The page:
Mountain lion reported near Gypsum Creek Golf Club on Friday | VailDaily.com

Mountain lion reported near Gypsum Creek Golf Club on Friday

Vail Daily staff report

A reported mountain lion sighting near the Gypsum Creek Golf Club on Friday prompted an alert from authorities urging people in the area to use caution and report any additional sightings to local law enforcement agencies.

The Eagle County alert was sent at 12:09 p.m. Friday, Oct. 13.

Mountain lion sightings are relatively rare, even for those who live in mountain communities. That said, mountain lions are active year-round in Eagle County, and sightings increase when the lions’ prey migrate into more human-populated areas.

“They follow their prey species, so when the deer move closer to developed areas, so do the mountain lions,” Craig Wescoatt, of Colorado Parks and Wildife, told the Vail Daily earlier this year after homeowners in Gypsum’s Willowstone neighborhood spotted a lion on images from their backyard game camera. “Raccoons and fox are also edible items to mountain lions.”

Mountain lions will also occasionally attack pets. In January 2016, a mountain lion killed a 2-year-old Cavalier King Charles spaniel outside a home near Vail’s Lionshead Village. It was the second such killing in Eagle County in the span of one week.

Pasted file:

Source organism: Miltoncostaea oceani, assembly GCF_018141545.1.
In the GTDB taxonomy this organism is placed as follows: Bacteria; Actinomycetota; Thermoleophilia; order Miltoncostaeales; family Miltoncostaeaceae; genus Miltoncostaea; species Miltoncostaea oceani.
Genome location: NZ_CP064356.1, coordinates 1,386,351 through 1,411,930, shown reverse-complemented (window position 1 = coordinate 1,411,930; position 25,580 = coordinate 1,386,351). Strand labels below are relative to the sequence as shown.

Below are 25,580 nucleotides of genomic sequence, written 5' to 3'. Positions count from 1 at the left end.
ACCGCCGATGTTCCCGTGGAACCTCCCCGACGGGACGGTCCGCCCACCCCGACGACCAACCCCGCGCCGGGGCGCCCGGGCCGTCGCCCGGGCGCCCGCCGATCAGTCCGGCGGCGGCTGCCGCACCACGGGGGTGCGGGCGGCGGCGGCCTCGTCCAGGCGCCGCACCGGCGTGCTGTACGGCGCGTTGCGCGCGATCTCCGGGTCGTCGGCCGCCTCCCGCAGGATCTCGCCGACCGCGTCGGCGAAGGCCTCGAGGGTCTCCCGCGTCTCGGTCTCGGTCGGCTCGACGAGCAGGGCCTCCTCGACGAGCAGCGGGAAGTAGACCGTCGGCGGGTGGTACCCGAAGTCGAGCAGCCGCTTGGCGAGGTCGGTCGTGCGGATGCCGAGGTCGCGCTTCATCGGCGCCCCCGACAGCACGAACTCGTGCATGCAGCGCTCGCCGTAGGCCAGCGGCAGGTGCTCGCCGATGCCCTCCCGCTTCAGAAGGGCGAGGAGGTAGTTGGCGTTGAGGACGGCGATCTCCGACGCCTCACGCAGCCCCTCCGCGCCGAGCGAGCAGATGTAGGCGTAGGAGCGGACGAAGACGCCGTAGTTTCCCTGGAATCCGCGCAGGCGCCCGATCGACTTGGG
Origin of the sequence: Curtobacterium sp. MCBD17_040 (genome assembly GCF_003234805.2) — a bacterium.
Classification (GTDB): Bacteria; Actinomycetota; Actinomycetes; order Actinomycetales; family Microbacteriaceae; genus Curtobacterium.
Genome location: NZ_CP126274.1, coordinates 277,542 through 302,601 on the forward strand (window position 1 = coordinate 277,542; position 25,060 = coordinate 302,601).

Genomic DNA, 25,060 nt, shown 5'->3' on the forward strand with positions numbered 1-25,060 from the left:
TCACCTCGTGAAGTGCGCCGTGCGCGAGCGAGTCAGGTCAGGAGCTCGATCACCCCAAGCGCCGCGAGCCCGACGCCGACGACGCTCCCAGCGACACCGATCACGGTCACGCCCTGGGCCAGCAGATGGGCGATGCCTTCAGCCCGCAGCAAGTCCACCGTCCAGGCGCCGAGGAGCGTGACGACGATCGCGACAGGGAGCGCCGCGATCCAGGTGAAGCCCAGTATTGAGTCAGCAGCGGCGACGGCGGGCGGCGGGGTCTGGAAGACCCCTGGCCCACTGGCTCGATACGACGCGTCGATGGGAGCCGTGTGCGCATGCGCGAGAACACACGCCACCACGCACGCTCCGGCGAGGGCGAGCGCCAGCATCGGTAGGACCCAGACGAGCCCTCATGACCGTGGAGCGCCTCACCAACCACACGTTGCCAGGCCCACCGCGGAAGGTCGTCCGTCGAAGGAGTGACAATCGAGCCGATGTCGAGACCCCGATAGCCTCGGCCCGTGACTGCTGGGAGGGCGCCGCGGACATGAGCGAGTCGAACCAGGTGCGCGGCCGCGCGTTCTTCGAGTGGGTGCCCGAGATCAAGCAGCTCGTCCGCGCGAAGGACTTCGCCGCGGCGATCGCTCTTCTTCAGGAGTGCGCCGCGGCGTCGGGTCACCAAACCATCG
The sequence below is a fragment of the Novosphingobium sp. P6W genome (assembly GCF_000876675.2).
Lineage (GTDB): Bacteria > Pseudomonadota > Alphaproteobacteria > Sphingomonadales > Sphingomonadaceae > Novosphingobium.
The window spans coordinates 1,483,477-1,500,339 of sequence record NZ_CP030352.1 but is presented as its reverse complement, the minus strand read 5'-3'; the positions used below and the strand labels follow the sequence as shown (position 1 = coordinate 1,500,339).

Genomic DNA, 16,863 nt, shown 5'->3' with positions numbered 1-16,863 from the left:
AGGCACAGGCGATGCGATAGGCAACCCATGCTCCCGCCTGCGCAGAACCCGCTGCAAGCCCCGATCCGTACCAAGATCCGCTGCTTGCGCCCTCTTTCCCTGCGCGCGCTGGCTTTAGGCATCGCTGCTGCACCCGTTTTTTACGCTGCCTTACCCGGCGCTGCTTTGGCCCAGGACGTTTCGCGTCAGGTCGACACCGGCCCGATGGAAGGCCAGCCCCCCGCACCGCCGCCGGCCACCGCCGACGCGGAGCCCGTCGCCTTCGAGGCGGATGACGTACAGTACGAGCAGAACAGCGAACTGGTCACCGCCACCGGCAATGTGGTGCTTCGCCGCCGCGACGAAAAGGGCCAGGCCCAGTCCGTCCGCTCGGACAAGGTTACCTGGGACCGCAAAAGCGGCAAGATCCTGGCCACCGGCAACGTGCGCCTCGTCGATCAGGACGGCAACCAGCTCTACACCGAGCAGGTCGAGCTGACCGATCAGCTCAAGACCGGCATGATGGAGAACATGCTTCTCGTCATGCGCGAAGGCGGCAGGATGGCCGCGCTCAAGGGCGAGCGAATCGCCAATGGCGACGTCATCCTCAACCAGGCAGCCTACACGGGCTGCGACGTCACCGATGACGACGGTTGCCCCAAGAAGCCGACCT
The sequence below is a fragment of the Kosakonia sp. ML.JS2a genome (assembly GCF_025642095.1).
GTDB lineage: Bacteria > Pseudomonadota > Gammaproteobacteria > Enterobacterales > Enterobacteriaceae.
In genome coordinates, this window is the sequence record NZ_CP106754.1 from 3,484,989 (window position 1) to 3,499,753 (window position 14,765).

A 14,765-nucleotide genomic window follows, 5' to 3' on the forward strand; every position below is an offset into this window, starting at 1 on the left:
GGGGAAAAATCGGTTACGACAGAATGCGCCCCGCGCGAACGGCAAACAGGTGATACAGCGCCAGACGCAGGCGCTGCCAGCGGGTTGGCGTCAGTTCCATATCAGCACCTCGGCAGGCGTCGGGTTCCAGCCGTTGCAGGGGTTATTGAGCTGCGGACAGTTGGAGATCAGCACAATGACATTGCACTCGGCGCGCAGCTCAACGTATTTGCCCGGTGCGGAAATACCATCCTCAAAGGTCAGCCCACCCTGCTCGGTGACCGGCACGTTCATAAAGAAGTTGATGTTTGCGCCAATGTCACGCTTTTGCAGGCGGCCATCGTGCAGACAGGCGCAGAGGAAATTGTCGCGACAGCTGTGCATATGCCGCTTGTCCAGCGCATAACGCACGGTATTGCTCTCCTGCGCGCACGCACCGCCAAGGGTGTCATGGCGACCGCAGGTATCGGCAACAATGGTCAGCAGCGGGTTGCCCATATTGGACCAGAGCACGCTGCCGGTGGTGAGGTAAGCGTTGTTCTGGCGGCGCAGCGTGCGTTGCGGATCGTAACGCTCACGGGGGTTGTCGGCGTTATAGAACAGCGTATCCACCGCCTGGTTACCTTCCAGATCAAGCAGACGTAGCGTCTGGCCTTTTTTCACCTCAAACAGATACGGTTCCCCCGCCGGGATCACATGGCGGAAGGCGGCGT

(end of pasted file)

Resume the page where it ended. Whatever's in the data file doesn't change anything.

When in mountain lion habitat, or if you see a mountain lion, Colorado Parks and Wildlife offers the following safety tips:

  • Go in groups when you walk or hike in mountain lion country, and make plenty of noise to reduce your chances of surprising a lion. A sturdy walking stick is a good idea; it can be used to ward off a lion. Make sure children are close to you and within your sight at all times. Talk with children about lions and teach them what to do if they meet one.
  • Do not approach a lion, especially one that is feeding or with kittens. Most mountain lions will try to avoid a confrontation. Give them a way to escape.
  • Stay calm when you come upon a lion. Talk calmly and firmly to it. Move slowly.
  • Stop or back away slowly, if you can do it safely. Running may stimulate a lion’s instinct to chase and attack. Face the lion and stand upright.
  • Do all you can to appear larger. Raise your arms. Open your jacket if you’re wearing one. If you have small children with you, protect them by picking them up so they won’t panic and run.
  • If the lion behaves aggressively, throw stones, branches or whatever you can get your hands on without crouching down or turning your back. Wave your arms slowly and speak firmly. What you want to do is convince the lion you are not prey and that you may in fact be a danger to the lion.
  • Fight back if a lion attacks you. Lions have been driven away by prey that fights back. People have fought back with rocks, sticks, caps or jackets, garden tools and their bare hands successfully. Remain standing or try to get back up!

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